Recommendations to that end have been repeatedly sent to the Slovak and Czech Governments by many international human rights institutions. In the Czech Republic, compensation for illegally sterilized women has already been discussed at Government level for years, but the proposed legislation to undertake such compensation was ultimately not adopted by the Government for submission to the legislature. Both Governments, to this day, have yet to completely fulfill the recommendations of international institutions in this area. Some of the illegally sterilized women have turned to the Slovak and Czech courts for compensation. Some of those cases have been decided by the European Court of Human Rights in Strasbourg, which between 2011 and 2013 has ruled that these women’s rights were violated by the illegal sterilizations and awarded the women harmed compensation for their non-pecuniary damages. The courts, however, always decide about cases brought individually, which means it is not possible to look at the problem comprehensively and to basically document what the overall character and scope of this practice has been.

A group of illegally sterilized Romani women from Slovakia and the Czech Republic, in collaboration with the Center for Civil and Human Rights, has therefore launched a petition campaign today, the aim of which is to warn the responsible institutions in both countries and the broader public of the fact that the topic of the forced sterilizations of Romani women is not yet closed and that it is important that both countries finally settle it. In accordance with recommendations by international institutions, the women are asking the Governments of both countries to take responsibility for this practice, to establish an independent body to investigate the scope of the practice, and to arrange for adequate compensation to all women harmed. The broader public can support this call by signing the petition.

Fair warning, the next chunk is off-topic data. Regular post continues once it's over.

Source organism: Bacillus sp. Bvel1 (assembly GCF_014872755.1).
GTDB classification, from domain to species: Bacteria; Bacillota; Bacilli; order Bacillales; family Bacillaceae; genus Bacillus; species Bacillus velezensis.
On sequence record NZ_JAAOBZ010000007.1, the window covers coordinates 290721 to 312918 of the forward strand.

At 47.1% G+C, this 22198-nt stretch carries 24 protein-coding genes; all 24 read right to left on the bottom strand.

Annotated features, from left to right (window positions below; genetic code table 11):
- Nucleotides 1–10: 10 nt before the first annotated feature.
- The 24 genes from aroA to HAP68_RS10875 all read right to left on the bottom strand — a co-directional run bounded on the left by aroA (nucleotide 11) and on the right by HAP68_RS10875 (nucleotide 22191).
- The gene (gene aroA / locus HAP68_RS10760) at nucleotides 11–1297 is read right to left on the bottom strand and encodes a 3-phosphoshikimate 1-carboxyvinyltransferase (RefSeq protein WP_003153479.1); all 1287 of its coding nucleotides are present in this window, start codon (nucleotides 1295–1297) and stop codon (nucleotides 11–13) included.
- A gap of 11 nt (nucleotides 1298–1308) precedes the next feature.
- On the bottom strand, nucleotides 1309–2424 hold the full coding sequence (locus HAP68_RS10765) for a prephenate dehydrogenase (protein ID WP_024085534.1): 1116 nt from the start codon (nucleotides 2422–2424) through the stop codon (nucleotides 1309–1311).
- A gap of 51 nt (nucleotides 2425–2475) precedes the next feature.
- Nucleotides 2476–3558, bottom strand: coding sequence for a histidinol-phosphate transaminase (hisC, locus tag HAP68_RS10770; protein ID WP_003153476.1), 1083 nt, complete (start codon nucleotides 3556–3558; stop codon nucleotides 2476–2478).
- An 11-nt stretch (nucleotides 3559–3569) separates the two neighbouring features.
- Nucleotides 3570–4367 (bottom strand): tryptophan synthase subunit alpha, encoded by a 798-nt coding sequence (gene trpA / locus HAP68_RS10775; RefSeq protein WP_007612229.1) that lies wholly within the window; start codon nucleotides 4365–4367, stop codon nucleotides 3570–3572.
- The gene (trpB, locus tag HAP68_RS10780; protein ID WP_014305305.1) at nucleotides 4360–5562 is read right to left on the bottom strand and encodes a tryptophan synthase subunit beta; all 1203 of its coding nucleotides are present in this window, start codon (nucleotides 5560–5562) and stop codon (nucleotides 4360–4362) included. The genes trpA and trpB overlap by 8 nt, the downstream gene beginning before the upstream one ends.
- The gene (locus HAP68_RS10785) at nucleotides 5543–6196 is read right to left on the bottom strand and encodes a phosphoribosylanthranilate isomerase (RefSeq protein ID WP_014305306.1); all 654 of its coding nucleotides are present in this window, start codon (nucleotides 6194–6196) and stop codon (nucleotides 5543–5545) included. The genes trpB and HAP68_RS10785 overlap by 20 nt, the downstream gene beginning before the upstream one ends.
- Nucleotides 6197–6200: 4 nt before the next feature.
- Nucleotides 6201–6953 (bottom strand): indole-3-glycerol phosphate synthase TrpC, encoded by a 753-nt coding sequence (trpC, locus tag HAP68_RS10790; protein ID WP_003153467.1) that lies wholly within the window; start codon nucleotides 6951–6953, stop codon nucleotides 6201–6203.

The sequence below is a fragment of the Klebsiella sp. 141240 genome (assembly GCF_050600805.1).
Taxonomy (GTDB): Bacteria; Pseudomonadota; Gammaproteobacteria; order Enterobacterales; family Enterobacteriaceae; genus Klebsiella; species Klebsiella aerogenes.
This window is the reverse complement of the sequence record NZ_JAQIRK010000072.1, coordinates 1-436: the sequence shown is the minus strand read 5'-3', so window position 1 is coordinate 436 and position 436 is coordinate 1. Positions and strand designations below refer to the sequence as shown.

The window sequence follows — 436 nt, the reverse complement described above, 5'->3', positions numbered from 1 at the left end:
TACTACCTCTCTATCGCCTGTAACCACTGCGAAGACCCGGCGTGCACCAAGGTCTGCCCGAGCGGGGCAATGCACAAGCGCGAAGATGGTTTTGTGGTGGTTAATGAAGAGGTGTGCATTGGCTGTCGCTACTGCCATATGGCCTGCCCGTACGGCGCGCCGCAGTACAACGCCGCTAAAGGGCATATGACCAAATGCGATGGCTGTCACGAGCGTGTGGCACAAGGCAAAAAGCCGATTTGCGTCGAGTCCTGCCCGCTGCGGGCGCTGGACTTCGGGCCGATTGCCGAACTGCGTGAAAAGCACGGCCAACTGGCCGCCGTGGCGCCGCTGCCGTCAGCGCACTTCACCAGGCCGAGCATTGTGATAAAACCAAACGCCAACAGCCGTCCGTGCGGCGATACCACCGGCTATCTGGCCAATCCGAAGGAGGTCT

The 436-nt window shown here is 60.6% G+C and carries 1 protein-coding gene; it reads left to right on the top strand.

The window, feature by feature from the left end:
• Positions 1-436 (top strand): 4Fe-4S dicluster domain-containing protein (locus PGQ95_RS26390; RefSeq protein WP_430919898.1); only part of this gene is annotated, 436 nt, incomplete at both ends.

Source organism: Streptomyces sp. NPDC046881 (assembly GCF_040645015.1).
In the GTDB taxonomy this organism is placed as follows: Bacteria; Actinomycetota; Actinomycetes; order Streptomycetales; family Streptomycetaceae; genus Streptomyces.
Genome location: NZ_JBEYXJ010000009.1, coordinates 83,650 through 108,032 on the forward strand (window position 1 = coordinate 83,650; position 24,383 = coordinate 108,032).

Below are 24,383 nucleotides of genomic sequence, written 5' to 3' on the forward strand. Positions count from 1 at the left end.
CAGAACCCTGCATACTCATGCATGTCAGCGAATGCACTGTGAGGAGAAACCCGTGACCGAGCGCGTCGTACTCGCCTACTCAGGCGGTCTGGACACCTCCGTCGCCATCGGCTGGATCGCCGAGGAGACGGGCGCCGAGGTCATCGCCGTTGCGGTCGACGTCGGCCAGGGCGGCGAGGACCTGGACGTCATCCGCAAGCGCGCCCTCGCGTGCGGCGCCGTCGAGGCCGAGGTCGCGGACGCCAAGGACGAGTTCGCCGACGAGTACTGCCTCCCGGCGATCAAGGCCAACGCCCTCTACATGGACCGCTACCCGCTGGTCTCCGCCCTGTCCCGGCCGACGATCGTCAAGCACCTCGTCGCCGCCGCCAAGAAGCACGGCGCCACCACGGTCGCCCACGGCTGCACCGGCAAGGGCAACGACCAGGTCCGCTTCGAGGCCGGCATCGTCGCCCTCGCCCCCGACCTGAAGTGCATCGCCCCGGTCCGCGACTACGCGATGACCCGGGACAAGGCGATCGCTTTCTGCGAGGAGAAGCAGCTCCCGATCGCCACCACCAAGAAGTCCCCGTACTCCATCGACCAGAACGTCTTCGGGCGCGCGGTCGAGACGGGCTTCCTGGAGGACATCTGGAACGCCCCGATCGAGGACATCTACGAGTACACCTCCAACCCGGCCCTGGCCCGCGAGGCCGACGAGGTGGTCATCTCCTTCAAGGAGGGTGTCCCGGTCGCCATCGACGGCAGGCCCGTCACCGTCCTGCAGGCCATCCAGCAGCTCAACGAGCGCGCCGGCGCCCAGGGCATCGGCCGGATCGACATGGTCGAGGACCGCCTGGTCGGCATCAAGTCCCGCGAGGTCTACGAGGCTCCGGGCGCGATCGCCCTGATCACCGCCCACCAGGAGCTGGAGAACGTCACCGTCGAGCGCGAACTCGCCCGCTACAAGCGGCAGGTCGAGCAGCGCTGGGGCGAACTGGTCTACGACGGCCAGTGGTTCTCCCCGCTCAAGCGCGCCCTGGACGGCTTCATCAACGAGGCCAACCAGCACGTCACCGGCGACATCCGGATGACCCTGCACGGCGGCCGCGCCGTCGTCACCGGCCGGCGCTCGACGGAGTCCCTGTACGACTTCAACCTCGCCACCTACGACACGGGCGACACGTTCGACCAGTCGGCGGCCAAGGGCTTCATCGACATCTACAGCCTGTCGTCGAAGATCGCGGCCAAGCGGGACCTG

"The Governments of both countries must finally begin to take action. It is a disgrace that many of their citizens have been waiting so long for justice. Illegal sterilization is a serious human rights violation for which the state bears unequivocal responsibility. The courts, however, are not an effective way to provide justice to all of the women harmed," said Vanda Durbáková, the attorney who has represented several of the women harmed in court.

"The level of any democracy is based on how it manages to arrange for the protection of human rights and access to justice by members of disadvantaged groups and minorities. It is high time that the Governments in Slovakia and the Czech Republic take action in a such a way as is to be anticipated from a democratic country – that they take responsibility for investigating the practice of illegal sterilizations and arrange access to justice for all women harmed. Other countries such as Sweden, Switzerland and Norway have come to terms in the past in just such a way with the practice of ethnic minority women, or women living with disabilities, having been illegally sterilized," said Štefan Ivanco, program coordinator of the Center for Civil and Human Rights.

Jitka Votavová, translated by Gwendolyn Albert